Don’t Let Us Lose Another Bookshop

Some grim news came out today regarding Notions Unlimited Bookshop, one of Australia’s favourite bookstores. Owner-operator, all round good guy, and king of all that’s spec-fic, Chuck McKenzie, announced that the bookshop is in very real danger of closing by Christmas or soon after, due to the ever rising costs of running a business.

The following is taken directly from the Notions Unlimited Bookshop‘s website:

Since the day we opened our doors, just 20 months ago, the staff and management of Notions Unlimited Bookshop have worked hard to create something more than just a specialist bookstore, and we feel genuinely proud of much that we’ve achieved during that time, such as:

# Continuing to offer a great range of publications, including the best of Australian small-press, rare and hard-to-get titles, genre classics, and latest new releases.

# Building and maintaining a reputation for friendly and knowledgeable service.

# Keeping our prices reasonable – no mean task in these days of Internet shopping and global economic downturn.

# Becoming accepted as part of the local community, plus creating an ever-growing community of our own, bringing together fans of SF, fantasy, horror, graphic novels, gaming, manga, esoteric interests and more – something we’re especially proud of, and that we hope to continue doing for a long time to come.

In order for us to reach that last goal, however, we really do need the assistance of our customers, general supporters, and Facebook subscribers at this time.

Currently, Notions Unlimited Bookshop is looking at the very real possibility of closure – if not by Christmas, then perhaps just afterwards – with the chief cause being the ever-rising cost of running the business. It’s not definite at this point, but the writing is on the wall, and this appeal is an attempt to reverse matters before it’s too late.

Our aim, therefore, is not just to increase our daily sales, but to substantially increase the number of potential customers. Previously, we have tried to boost customer numbers through signage, social media and print advertising – yet almost 80% of our customers tell us they discovered us through referral from friends, family or colleagues.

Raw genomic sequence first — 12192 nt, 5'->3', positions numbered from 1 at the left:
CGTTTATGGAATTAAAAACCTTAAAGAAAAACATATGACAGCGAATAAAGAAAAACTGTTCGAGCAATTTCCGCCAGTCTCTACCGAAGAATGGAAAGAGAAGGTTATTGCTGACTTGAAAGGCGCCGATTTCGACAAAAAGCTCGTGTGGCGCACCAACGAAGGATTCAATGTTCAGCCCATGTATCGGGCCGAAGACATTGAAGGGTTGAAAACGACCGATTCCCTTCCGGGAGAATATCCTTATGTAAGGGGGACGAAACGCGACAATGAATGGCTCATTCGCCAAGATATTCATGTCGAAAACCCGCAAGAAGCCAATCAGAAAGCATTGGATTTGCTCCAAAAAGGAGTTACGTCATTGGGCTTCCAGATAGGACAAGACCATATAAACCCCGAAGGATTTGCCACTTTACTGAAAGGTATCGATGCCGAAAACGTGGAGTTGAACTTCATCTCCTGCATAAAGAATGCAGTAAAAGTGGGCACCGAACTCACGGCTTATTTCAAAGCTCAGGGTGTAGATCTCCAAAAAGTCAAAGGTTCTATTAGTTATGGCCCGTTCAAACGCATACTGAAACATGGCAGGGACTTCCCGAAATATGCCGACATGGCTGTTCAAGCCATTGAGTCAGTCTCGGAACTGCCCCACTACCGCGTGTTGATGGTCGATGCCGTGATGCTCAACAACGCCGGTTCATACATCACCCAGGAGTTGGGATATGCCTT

So this is exactly what we’re asking our friends and customers to do for us now – refer us!

In a nutshell, while we’d love you to pop into our shop over the next few weeks and purchase a book (or two) to help keep us afloat, what we really want you to do is tell other people about us. Jump on Twitter and Facebook, tell your friends, family, workmates, and anybody else you know who loves SF, fantasy, horror, graphic novels, manga, media tie-ins, gaming, esoteric subjects, and other such related genres, to come and check us out in person (and then tell all of their peeps!). We’re not looking for handouts – just introductions to potential customers who may help to keep us in business. And do be sure to mention to everyone you refer us to that this is all in aid of keeping Notions Unlimited Bookshop operating.

Finally, I just want to make it absolutely clear that this is a genuine appeal, not some fake ‘going out of business’ sale or marketing trick. If things don’t improve markedly for us over the next month, we will almost certainly be forced to close our doors forever. No business owner ever wants to admit that a business is failing, but there comes a time when that owner has to either quietly slide towards the inevitable, or step into the spotlight and ask for assistance. So, if you feel you can assist, and will do so, you will have the absolute gratitude of myself and my staff – as well as, hopefully, a future in which we may continue to provide you with the range, service and community you deserve.

In the meantime, a massive and heartfelt ‘thank-you’ to all of our customers, regular and casual, who have supported us already since we opened. We couldn’t have survived thus far without you.

With Thanks,

Chuck McKenzie (Chief Zombologist)
Notions Unlimited Bookshop